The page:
Women dying in childbirth is not a thing of the past. The shocking number of women who die in the United States is a reminder that this negative, and often preventable, outcome is all too prevalent. According to NPR, “…every year in the U.S., 700 to 900 women die from pregnancy or childbirth-related causes, and some 65,000 nearly die — by many measures, the worst record in the developed world.”
Why in 2017 are women still at risk of dying? And why are those numbers getting worse as we are getting better at saving newborns?
Unlike in every other wealthy country, in America, women are more than three times as likely as Canadian women and six times as likely to die as Scandinaviansto in the maternal period — the start of pregnancy to one year after delivery or termination, as defined by the CDC. In Great Britain, in fact, the rate has declined so dramatically that “a man is more likely to die while his partner is pregnant than she is,” the journal Lancet recently noted.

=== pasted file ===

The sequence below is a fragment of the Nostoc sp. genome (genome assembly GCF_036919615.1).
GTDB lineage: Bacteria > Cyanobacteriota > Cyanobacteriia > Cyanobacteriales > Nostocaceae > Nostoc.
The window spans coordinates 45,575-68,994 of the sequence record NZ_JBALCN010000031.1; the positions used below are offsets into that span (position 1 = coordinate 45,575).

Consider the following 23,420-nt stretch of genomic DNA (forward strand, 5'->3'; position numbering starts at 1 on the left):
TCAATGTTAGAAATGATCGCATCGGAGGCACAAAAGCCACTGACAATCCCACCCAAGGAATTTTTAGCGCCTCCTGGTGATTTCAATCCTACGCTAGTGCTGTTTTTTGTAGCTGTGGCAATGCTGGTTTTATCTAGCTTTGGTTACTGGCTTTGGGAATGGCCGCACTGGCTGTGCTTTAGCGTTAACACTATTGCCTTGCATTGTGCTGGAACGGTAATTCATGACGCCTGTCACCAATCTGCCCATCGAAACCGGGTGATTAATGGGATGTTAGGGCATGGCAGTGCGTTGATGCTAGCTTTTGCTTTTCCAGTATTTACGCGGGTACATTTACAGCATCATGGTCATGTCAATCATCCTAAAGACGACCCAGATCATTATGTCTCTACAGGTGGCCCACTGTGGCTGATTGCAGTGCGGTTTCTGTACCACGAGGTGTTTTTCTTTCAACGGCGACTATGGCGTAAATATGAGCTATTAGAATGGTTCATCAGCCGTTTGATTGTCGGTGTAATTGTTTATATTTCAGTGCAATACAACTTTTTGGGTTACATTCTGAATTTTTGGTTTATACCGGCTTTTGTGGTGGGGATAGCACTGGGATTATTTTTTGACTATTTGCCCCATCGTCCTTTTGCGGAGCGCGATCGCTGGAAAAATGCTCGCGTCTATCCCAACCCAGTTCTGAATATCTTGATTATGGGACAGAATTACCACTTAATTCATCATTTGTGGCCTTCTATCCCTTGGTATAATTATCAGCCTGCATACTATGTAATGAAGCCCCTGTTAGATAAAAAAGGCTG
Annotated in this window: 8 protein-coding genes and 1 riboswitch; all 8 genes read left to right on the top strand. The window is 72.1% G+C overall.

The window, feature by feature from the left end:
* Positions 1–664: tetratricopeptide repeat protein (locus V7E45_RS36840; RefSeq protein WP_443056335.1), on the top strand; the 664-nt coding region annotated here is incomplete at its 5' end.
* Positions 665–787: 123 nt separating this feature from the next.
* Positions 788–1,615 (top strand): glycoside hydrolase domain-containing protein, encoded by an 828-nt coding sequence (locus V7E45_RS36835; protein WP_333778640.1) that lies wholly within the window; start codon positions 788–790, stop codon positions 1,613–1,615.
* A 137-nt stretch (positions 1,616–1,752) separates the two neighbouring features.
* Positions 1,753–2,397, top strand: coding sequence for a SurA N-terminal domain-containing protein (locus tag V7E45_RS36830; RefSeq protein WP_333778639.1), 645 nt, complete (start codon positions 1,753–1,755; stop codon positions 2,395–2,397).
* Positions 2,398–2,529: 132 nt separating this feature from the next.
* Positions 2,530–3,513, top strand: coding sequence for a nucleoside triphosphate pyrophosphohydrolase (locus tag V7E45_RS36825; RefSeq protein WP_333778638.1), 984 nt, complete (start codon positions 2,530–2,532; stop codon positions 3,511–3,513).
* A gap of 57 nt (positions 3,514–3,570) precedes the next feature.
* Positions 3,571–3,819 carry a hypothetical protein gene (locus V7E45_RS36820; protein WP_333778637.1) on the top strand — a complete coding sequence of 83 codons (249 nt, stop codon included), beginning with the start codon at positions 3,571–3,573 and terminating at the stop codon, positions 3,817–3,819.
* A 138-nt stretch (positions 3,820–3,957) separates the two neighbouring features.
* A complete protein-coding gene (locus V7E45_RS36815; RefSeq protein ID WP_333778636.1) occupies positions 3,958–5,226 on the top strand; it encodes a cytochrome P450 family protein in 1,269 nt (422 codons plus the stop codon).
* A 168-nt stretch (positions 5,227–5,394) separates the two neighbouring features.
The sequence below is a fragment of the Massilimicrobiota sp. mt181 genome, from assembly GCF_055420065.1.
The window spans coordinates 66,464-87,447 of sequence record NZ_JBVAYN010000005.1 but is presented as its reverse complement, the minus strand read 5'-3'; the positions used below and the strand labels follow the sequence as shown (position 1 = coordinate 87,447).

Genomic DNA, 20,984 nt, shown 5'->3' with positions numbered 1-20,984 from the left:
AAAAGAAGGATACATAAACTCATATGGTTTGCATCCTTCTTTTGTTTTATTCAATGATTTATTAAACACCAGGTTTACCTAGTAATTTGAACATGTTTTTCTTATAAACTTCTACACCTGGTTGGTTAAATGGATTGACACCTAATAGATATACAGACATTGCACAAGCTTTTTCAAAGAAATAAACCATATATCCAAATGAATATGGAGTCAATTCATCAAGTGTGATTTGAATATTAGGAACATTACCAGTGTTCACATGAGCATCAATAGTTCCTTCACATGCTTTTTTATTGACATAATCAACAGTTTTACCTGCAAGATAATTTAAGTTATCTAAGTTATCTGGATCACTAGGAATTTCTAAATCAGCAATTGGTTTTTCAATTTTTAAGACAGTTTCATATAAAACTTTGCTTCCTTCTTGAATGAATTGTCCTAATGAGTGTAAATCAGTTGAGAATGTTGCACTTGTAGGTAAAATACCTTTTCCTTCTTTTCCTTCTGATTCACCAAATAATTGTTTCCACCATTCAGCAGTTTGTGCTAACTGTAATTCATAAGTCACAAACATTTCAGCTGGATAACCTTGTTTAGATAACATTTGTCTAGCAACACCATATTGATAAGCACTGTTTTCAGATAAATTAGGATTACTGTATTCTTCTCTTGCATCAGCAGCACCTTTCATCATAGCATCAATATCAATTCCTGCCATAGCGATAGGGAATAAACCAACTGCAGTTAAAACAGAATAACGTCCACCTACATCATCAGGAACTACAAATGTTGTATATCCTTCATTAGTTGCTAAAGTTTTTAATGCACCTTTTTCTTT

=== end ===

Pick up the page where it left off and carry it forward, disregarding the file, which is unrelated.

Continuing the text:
Could it be as simple that the collective consciousness is that woman aren’t at risk and that pregnancy is not a possibly dangerous condition?